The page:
It’s a book. Fein wrote it as a culmination of her 35 years of research into rape avoidance and resistance, and Worthington illustrated it with images of compatible and complementary drawings, collages, mixed-media reliefs and sculptures that draw from her nearly 40-year career.
The pair view their book, “Breaking the Intimidation Game: The Art of Self-Defense,” as their collective magnum opus. If it succeeds, the art-enhanced treatise will inspire women to train to be always vigilant about their safety and prepared to drive off or, if necessary, immobilize any attacker who mistakenly identifies them as likely to be intimidated.

Usually when Sebastopol’s Judith Fein and Nancy Worthington are at work, each does her own thing.

Fein teaches.

An innovator in the field of self-defense, the former Army captain leads classes and workshops that train people — most often, women — to unleash their rage at any would-be assailant and, if the attack persists, to fiercely fight back.

Worthington is an internationally known artist whose works include kinetic sculptures that are whimsical but sometimes sufficiently political to get them banished from museums and exhibits.

The longtime partners always have critiqued and encouraged each other’s professional endeavors. Now they’ve created something together.

“This is a total collaboration,” Fein said of their shared project.

It’s a book. Fein wrote it as a culmination of her 35 years of research into rape avoidance and resistance, and Worthington illustrated it with images of compatible and complementary drawings, collages, mixed-media reliefs and sculptures that draw from her nearly 40-year career.

The pair view their self-published, “Breaking the Intimidation Game: The Art of Self-Defense,” as their collective magnum opus. If it succeeds, the art-enhanced treatise will inspire women to train to be always vigilant about their safety and prepared to drive off or, if necessary, immobilize any attacker who mistakenly identifies them as likely to be intimidated.

“This is my fourth book, and I feel it’s the best,” said Fein, who teaches self-defense in workshops and classes at Santa Rosa’s Finley Community Center, San Francisco City College and San Francisco State University. She was instructor for 10 years at Sonoma State University.   www.torrancepublishingcompany.com

The central premise of the book www.torrancepublishingcompany.com is that if a potential rapist or attacker targets a woman, the outcome will depend on who intimidates whom.
“An assailant generally doesn’t randomly approach anyone and decide to attack him or her,” Fein wrote. “He will approach someone he thinks will make a good victim — someone he considers vulnerable and not likely to fight back.”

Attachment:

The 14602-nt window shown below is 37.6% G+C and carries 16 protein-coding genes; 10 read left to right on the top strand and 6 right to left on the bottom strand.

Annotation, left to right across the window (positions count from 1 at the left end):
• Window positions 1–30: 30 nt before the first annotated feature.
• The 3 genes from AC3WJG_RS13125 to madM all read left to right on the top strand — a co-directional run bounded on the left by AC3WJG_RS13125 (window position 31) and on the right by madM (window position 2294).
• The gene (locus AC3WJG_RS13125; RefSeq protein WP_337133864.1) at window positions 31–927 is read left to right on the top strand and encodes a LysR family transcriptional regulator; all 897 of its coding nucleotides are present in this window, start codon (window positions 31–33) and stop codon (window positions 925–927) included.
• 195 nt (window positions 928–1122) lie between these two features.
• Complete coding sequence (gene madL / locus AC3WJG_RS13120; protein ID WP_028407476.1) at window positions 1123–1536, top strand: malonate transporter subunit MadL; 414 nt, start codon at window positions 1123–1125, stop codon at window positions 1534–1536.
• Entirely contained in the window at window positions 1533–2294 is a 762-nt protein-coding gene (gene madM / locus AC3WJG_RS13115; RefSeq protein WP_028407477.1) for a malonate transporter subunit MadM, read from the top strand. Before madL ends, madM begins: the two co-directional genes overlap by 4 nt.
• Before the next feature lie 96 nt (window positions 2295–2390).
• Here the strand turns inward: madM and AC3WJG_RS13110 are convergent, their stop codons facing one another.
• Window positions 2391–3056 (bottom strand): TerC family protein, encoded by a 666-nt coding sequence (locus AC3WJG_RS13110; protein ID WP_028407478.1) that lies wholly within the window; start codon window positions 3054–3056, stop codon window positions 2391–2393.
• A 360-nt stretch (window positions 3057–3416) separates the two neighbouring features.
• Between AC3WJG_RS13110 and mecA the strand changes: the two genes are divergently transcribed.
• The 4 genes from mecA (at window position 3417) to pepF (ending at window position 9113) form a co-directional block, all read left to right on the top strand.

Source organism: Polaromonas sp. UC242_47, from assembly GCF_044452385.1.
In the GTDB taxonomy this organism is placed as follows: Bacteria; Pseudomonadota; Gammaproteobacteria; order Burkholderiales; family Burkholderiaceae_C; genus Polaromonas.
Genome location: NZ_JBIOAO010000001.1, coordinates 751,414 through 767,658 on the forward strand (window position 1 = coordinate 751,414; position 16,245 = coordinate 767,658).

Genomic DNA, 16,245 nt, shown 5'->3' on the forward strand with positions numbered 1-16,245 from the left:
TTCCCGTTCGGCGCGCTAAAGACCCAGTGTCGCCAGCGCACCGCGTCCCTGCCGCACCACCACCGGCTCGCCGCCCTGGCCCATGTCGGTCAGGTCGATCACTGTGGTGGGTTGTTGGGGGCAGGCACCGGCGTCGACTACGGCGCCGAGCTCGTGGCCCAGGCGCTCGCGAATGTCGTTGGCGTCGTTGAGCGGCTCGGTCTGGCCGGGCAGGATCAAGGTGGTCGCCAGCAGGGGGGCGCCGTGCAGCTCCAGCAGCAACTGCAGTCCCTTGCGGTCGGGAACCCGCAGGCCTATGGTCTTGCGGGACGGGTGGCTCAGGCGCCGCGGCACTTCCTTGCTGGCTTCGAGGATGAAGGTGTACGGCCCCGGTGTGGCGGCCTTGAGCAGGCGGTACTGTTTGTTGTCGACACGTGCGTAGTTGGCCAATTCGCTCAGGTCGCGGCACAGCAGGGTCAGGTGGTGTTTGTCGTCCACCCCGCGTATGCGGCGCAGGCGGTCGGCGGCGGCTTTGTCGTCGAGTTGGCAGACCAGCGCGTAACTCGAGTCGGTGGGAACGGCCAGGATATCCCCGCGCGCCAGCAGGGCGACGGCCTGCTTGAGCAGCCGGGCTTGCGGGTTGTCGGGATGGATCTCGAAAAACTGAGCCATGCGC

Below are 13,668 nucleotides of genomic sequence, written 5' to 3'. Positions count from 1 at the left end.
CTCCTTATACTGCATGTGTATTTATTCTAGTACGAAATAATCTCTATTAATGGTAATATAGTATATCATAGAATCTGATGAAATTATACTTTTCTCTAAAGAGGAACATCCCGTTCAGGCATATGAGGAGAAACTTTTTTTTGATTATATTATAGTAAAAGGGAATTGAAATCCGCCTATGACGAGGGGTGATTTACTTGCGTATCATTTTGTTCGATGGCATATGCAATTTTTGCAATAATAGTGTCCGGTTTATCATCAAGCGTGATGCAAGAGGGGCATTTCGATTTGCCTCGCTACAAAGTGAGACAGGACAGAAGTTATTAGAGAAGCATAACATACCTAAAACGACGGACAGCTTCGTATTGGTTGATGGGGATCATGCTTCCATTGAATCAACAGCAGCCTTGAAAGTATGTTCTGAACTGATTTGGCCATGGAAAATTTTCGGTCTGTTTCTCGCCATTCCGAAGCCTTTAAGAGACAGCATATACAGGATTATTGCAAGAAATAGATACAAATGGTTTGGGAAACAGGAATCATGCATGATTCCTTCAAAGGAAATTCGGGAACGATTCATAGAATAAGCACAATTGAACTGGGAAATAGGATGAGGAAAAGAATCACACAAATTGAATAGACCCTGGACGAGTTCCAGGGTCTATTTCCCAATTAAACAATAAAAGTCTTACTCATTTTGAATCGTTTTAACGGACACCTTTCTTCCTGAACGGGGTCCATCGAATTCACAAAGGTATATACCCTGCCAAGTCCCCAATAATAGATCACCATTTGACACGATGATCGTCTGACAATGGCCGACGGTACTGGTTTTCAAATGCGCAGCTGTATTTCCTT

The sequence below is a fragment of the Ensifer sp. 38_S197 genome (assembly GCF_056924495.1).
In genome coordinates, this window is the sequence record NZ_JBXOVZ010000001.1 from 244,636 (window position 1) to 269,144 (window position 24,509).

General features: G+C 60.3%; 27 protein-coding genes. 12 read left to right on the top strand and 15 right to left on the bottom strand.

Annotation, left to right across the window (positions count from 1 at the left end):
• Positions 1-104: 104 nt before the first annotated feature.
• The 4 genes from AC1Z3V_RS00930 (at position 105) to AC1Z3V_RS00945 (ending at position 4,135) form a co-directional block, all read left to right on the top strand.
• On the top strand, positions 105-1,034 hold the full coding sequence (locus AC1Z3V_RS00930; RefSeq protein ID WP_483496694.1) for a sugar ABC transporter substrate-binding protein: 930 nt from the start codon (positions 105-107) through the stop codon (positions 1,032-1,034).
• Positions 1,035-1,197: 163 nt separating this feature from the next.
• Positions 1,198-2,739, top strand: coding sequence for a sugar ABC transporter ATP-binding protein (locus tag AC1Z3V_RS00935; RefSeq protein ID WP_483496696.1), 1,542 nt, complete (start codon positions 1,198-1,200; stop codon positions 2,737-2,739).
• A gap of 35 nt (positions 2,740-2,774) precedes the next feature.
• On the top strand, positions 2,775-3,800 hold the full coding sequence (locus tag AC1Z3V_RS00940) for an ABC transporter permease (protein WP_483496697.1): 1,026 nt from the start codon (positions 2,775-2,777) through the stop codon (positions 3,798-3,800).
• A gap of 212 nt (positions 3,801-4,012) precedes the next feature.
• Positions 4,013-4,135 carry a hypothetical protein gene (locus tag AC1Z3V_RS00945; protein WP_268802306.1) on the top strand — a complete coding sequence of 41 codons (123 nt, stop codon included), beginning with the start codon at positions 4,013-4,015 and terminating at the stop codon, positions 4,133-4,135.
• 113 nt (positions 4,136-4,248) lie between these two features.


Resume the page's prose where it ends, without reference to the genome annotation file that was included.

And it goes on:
She teaches that the best defense to a possible attack by a stranger is to be constantly aware of your surroundings and prepared to act if you sense that someone poses a threat.
“You walk with confidence and self-assurance,” she wrote. “If you notice someone attempting to target you, or if your gut feeling tells you the situation is dangerous, you need to magnify your level of awareness. You send out don’t-mess-with-me signals.”
Fein urges women to practice using their voices and rage to project a “force-field of fury” capable of dispelling any notion that they are easy prey. Should the attack continue, she tells women to strike — hard — at the most vulnerable parts of the assailant’s body: The eyes, nose, Adam’s apple, groin and knees.
Fein believes it’s essential for women to practice how they will respond should they be attacked or come to sense that a stranger is preparing to try something.

At the Sonoma County Sheriff’s Office, Capt. Matt McCaffrey agreed. “If you haven’t trained to do it,” he said, “when you get into a stressful situation you’re not able to do it, or you don’t do it well or you’re going to freeze up.” “Under stress, training kicks in,” the veteran lawman said. Like Fein, McCaffrey believes a woman’s best defense against a stranger attack is to carry herself with confidence, look people in the eye and honor a sense that someone may mean her harm. “If the hairs are going up on the back of your neck, they’re going up on the back of your neck for a reason” he said. He believes everyone should think about how they would respond should someone select them as a potential victim. Would it be worth the risk to fight someone who wants to steal your car or wallet? And McCaffrey agrees with Fein’s premise that in the event of an attack by someone whose intent is to rape or otherwise harm a woman, it’s a distinct advantage for her to have been trained to strike back and immobilize the assailant long enough for her to get away.

Worthington brought to the book project the color plates of 10 pieces of her art that she and Fein chose to illustrate each chapter.
Worthington, who was pursuing her masters in fine arts at Pennsylvania State University when she met post-doctoral student Fein there in 1973, said she has always aspired to the make the world a better place with her art.
“I’m not quite as idealistic as I used to be,” she said. “But I still think art can make a positive difference.”

With this new corroboration, she’s hoping her art will help prompt women to become prepared to summons their rage and power at the moment they need it most.

“Breaking The Intimidation Game—The Art of Self-Defense
Author:  Judith Fein, Ph.D., www.worthingtonfeinselfprotection.com
Artist:  Nancy Worthington, M.F.A.  www.domjoy.com

 

Link to Breaking The Intimidation Game

Video of Dr. Judith Fein’s self-defense classes at City College of San Francisco and San Francisco State University.

Comments are closed